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Judgment and other Faculties.-In gaining concepts we necessarily judge. Percepts and concepts are the materials out of which we make judgments. Re-percepts and re-concepts are simply remembered percepts and concepts. Re-judgments are remembered judgments. Imagination helps in arranging the materials. Self, judgment, discerns the truth-relations between notions. Beason enables us to compare judgments and infer conclusions. It is clear that judgment enters in some form into all distinct knowing; and it is equally certain that judging involves all the other intellectual powers. The soul is a unit in knowing.

Comparative Psychology. The brute is incapable of abstraction, hence can not form concepts. As the predicate of a judgment is necessarily a concept, it is evident that the brute is not endowed with judgment in the sense of the capability to discern truth-relations. Many brute acts seem to indicate the exercise of judgment, but it is believed that all brute activity can be accounted for without supposing the brute to be endowed with this power.

Axioms are Necessary Judgments. - Generalizations from necessary ideas are necessary judgments. These judgments are self-evident truths. They may be verified, but can not be proved. All axioms are necessary judgments. The parts of this apple are equal to this whole. So of this orange and this cube. From my intuitive insight into the relations of the parts to the whole, I discern the general truth-the parts are equal to the whole. The soul perceives directly necessary ideas, and from these elaborates self-evident truths.

Growth of Judgment.*-Conception is exercised ear* See "Education of Judgment," "Applied Psychology."

lier than judgment, but at a very early age children form crude judgments about food and surroundings. At first they use percepts as the subjects of their judg ments. When about three years old, the child begins to use concepts as subjects. Now the child becomes more careful about his statements as the truth-idea begins to be realized. Judgment gradually develops, and in youth seems to reach full activity, though continuing to grow throughout active life.

SUGGESTIVE STUDY-HINTS.

Review. Give your definition and illustration of conception; of concept; of abstraction; of generalization; of definition. What is the material of which we make concepts? concepts? ideals?

What is meant by judgment? Give the distinction between perceptive-knowledge and thought-knowledge. What are our first thought-products? What relations of things enable us to think individuals into groups? into sentences?

Analyze several of your acts of judgment. What do you discern? What relations of notions enable us to think ideas into propositions? Give five examples.

Give the author's definition of judgment; your definition; McCosh's definition; Hamilton's definition. Define a judgment. What are the terms of a judgment? Define and illustrate. Give the properties of a judgment. Define and illustrate.

Out of what are judgments made? What do you call a remembered percept? concept? judgment? How does memory help in judgment? What aid does imagination give?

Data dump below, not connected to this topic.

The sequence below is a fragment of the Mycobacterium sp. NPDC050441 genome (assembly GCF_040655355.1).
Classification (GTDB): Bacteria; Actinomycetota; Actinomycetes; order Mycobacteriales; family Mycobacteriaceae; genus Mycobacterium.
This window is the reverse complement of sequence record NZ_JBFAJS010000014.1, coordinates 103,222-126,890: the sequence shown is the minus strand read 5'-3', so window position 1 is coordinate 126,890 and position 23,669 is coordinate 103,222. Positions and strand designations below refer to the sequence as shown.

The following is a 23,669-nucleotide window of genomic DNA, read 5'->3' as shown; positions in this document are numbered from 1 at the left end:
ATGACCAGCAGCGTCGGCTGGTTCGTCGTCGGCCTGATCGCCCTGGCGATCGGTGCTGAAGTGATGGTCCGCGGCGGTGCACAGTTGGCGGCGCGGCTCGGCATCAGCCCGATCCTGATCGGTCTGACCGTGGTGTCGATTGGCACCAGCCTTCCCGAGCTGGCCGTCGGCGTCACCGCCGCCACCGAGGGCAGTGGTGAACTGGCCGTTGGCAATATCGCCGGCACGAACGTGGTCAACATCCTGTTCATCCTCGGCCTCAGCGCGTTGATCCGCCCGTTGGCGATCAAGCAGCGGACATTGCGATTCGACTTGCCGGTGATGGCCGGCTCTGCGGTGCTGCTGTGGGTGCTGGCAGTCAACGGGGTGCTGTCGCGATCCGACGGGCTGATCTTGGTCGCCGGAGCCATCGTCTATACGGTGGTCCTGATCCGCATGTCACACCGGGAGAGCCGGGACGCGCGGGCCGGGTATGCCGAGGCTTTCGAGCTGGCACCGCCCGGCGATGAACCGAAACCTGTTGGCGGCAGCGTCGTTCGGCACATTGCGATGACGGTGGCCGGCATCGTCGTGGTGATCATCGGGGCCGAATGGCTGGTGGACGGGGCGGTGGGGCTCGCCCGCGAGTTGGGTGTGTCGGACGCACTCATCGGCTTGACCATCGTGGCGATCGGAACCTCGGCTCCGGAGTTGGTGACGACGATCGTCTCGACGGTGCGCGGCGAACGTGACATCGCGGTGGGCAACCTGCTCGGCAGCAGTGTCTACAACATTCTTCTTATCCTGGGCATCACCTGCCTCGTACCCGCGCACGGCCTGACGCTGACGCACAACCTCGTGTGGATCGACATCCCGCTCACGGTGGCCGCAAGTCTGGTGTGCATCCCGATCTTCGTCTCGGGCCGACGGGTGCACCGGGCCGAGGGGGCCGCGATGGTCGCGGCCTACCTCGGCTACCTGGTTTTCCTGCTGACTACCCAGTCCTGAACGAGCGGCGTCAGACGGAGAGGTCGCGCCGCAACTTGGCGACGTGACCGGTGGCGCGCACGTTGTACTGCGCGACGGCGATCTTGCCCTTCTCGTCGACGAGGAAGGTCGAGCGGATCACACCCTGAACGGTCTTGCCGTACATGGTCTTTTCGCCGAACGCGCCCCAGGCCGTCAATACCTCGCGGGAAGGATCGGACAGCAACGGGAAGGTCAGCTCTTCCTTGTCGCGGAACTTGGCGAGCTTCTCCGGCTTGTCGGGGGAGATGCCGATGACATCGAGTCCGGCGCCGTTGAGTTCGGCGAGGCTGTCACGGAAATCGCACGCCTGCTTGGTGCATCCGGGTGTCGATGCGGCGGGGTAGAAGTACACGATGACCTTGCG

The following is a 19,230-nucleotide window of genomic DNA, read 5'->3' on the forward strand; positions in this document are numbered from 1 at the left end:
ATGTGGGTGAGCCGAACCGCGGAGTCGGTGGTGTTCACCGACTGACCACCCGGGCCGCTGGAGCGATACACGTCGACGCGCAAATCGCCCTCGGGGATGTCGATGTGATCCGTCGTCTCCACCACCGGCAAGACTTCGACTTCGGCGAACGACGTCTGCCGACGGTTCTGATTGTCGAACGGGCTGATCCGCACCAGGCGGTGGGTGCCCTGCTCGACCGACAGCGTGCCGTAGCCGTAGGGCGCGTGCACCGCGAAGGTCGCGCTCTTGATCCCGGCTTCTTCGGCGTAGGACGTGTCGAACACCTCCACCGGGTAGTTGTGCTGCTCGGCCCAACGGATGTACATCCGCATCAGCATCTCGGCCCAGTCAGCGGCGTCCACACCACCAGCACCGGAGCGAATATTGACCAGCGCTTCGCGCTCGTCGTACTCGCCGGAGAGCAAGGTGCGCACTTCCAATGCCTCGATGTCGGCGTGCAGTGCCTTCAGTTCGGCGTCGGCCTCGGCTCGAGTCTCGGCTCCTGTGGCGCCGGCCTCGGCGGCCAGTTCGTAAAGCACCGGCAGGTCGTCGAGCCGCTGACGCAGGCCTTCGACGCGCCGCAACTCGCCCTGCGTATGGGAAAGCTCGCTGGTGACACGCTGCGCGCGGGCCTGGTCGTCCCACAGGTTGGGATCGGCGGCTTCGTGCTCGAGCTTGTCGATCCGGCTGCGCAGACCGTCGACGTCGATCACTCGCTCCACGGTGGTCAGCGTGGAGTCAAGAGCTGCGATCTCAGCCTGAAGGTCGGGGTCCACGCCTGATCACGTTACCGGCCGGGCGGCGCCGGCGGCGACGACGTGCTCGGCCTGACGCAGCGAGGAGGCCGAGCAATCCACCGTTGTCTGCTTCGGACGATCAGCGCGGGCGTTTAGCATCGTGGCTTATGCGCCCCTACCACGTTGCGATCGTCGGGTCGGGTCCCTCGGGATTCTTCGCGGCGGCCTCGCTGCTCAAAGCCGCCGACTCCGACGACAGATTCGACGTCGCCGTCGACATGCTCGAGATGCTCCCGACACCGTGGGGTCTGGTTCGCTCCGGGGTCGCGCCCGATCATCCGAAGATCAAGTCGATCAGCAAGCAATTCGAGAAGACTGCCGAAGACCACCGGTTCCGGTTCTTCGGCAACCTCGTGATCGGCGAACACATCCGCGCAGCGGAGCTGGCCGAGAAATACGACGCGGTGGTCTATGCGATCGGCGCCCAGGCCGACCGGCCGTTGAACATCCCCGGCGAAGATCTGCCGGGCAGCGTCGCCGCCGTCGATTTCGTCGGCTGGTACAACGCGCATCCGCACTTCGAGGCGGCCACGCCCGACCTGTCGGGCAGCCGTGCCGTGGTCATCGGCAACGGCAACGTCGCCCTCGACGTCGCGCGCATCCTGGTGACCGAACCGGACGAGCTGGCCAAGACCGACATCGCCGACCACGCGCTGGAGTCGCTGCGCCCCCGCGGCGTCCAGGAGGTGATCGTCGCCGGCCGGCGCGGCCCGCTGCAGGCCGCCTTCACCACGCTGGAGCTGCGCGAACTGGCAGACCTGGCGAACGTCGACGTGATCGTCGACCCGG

Does the brute judge? How do you account for the remarkable acts of dogs? foxes? horses? elephants?

What is a necessary judgment? Are axioms necessary judgments? What distinction do you make between a necessary idea and a necessary judgment?

Do we perceive necessary truths in the abstract? Illustrate. Letter. You may now write a letter, giving your friend your views of judgment. Let all the illustrations be yours.

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VIII. Judgment, and other Faculties.

Perception, Conception, and Memory furnish materials.
Reason tests the judgment.

Judgment contributes the truth-element to all knowing.

IX. Comparative Psychology-Brutes not endowed with Judgment.

X. Necessary Judgments.

XI. Growth and Education of Judgment.

CHAPTER XVI.

REASON.

By this is meant our power to reach conclusions. As all intentional violation of law is sin, and as fraud is intentional violation of law, we reach the conclusion that fraud is sin. You reason when you use intelligently such terms as "hence," "therefore,” “because,” etc, You arrive at conclusions through judgments. You so combine two propositions as to discern, or infer, or draw, or reach a conclusion. Your capability to do this is called reason.

Acts of Reason analyzed.—Self, as reason, infers conclusions from premises, and hence is sometimes called the power of inference. Let us examine some easy acts of reason.

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We accept the first and second judgments as true, and through these judgments discern the conclusion.

Self, as reason, discerns conclusions. Change one term,

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Since doves are birds, and birds are vertebrates, we discern the conclusion, doves are vertebrates. So, since z is included in y, and y in x, we discern that z is included in x. We call the act reasoning when we discern conclusions, and we call the power to discern conclusions reason.

Cause-Relations.-Self, as reason, discerns cause-relations. The relations of causes and effects, means and ends, conditions and interdependencies, antecedents and consequents, wholes and parts, proportions and analogies, etc., are discerned through the medium of interlocked judgments. Cause-relations are all-pervading. From the atom to the Infinite First Cause, cause-relations bind together all things. The universe is a causeunit. Reason is our capability to discern cause-relations and cause-unity.

Office of Reason.-Self, as reason, discerns cause-relations. When we discern class-relations, we conceive; when we discern truth-relations, we judge; but, when we discern cause-relations, we reason.

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